Verbed-ing My Verbings

So in my last post, I included a bunch of links to various websites with tools and writing tips I find helpful.  One of them in particular has become a pretty big part of my revisions for the last few days.  The end of the post discusses removing confusing -ing constructions, something I ended up realizing is a problem all throughout my draft.  The issue is that past progressive tense is mostly supposed to be used for things that happen simultaneously, and often I’ve used it for things that shouldn’t be simultaneous.  Also, -ing words are a problem when it comes to active vs. passive voice.  Then there’s a few subtler issues that weaken the writing, all involving -ing words.

Once I started looking for -ing words, I found issues with them all over the place.  I’ve been revising them out ever since.  There’s a few specific ways I’ve been going about fixing this.  I thought I’d discuss a few of the issues here, and give examples of how I’m correcting them.

Here’s an example where it’s technically correct, but I think it’s a weak sentence:

“Tock snorted, pulling her shirt on, then grabbing her backpack off the ground and slinging it over her shoulder.”

Tock can snort while pulling her shirt on at the same time, so it’s not an incorrect use.  However, I don’t feel like the sentence is strong enough.  Overuse of the progressive/continuous form makes for weaker writing.  So I revised it out:

“Tock snorted as she pulled her shirt on.  She grabbed her backpack off the ground and slung it over her shoulder.”

The revised version feels, to me, like it’s more direct.  It’s in simple past tense form, which is generally stronger and more active.

Here’s a slightly different issue:

“Tock blinked, not having realized for a moment that someone was speaking to her.”

When I read this, I see “not having realized” as a weak form.  The real issue here is placing the sentence in positive rather than negative form.  According to Strunk and White’s “The Elements of Style,” a writer should “Avoid tame, colorless, hesitating, noncommittal language” (p. 19).  That’s the exact problem I have here.  I shouldn’t be saying what Tock is not doing.  I should be saying what she is doing.  It’s like the difference between saying “Tock wasn’t telling the truth” instead of saying “Tock was lying.”  The second is more direct and succinct.  It’s stronger.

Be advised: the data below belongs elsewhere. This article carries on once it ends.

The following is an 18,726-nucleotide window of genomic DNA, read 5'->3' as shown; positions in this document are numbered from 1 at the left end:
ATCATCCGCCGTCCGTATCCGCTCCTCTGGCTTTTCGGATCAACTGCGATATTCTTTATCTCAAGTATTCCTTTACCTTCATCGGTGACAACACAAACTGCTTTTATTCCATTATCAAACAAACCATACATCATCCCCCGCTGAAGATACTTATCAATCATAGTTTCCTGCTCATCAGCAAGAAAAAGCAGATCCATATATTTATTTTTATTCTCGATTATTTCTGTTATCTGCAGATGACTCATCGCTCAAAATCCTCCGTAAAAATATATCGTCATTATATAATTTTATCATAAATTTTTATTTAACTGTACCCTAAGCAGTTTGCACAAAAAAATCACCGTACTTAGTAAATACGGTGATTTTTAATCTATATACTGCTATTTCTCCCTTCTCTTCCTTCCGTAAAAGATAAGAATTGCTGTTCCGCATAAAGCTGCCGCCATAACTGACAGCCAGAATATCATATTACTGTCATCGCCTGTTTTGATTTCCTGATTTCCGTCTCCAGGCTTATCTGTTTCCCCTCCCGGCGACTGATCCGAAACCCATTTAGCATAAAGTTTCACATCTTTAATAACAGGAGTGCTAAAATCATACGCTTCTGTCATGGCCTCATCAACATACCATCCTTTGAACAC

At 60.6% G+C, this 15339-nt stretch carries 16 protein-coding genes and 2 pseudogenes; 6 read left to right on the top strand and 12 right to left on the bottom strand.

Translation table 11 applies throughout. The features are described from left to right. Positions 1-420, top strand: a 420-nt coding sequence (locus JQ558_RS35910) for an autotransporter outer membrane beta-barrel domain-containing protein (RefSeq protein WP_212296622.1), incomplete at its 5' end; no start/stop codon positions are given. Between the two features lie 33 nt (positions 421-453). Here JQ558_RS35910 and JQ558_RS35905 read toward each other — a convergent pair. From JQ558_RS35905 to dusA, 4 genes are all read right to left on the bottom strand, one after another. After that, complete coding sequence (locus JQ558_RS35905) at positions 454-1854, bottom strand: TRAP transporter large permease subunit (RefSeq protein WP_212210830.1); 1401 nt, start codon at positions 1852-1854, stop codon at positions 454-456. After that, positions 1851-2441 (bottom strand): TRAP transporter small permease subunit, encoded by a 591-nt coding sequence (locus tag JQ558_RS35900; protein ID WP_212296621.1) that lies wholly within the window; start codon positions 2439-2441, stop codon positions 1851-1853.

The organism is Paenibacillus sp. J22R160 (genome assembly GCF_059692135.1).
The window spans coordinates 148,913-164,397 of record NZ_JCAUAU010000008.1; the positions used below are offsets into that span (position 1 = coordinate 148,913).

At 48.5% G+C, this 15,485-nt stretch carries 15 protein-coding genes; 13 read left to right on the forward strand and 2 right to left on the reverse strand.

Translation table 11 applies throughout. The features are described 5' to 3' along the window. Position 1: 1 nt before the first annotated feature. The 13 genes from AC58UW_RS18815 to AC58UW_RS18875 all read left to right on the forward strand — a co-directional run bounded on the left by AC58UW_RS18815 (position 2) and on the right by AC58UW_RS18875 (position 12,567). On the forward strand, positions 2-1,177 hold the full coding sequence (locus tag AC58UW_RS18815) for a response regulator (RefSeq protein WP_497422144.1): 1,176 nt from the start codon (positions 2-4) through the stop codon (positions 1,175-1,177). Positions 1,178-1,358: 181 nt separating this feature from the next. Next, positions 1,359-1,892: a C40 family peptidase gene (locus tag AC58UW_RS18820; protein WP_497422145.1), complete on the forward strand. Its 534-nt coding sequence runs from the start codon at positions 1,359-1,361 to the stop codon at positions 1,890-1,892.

So I revise the sentence to this:

“Tock blinked, unaware that someone had been speaking to her.”

Saying she is “unaware” instead of “not having realized” is more direct and thus a stronger sentence.

The -ing in that example wasn’t really the cause of the problem, so here’s a better example:

““Is I gotta does ‘er over again?” she asked, dreading the idea of wasting time rewriting the paper.”

The dialogue portion, of course, is a grammatical nightmare.  But that’s just how Tock speaks.  The issue I have with this sentence is three -ing words, dreading, wasting, and rewriting, all lined up in a weak little row.  I feel like I can make it stronger.

So I try this:

““Is I gotta does ‘er over again?” she asked.  She dreaded the idea of wasting time rewriting the paper.”

Tiny change.  Barely any difference.  Two -ings are still there.  But the main focus is now “She dreaded…”  I feel like that has some more punch to it.

Here’s another one I think can be stronger:

“She held the blowtorch up for a moment, picturing what it would be like to cut the hot blue flame through his arm.”

Wow, talk about Tock having a temper, right?  But setting aside her psychotic tendencies, I’ve got another weak -ing in there.  But it’s an easy fix:

“She held the blowtorch up for a moment and pictured what it would be like to cut the hot blue flame through his arm.”

Somehow it has more punch that way.

Then there’s the really bad cases where the actions just CAN’T be happening at the same time.  Here’s an example:

“Tock swung her hand at the weapon, closing her fingers around it.”

Obviously, Tock can’t be closing her fingers around the weapon while she’s still in the middle of reaching for it.  This should be one action after the other.  So it needs to be changed:

“The weapon swung at her, and Tock reached out and blocked it, then closed her fingers around it.”

I’m still not entirely sure if I’m happy with that revision, but it puts the sequence of events in proper order.  She reaches out, then closes her fingers around it.

Anyway, that’s just a small glimpse into the changes I’ve been making.  Revisions are still underway, and will be months longer before they’re done.  I’m currently on page 189 out of 431.  That’s after about a month of revisions since I finished the first draft.


4 thoughts on “Verbed-ing My Verbings”

  1. There’s this thing called a Liebster Award, heard of it? If someone nominates you, it means you’re loved. Hey, this is crazy, I just nominated you, so check it maybe?!

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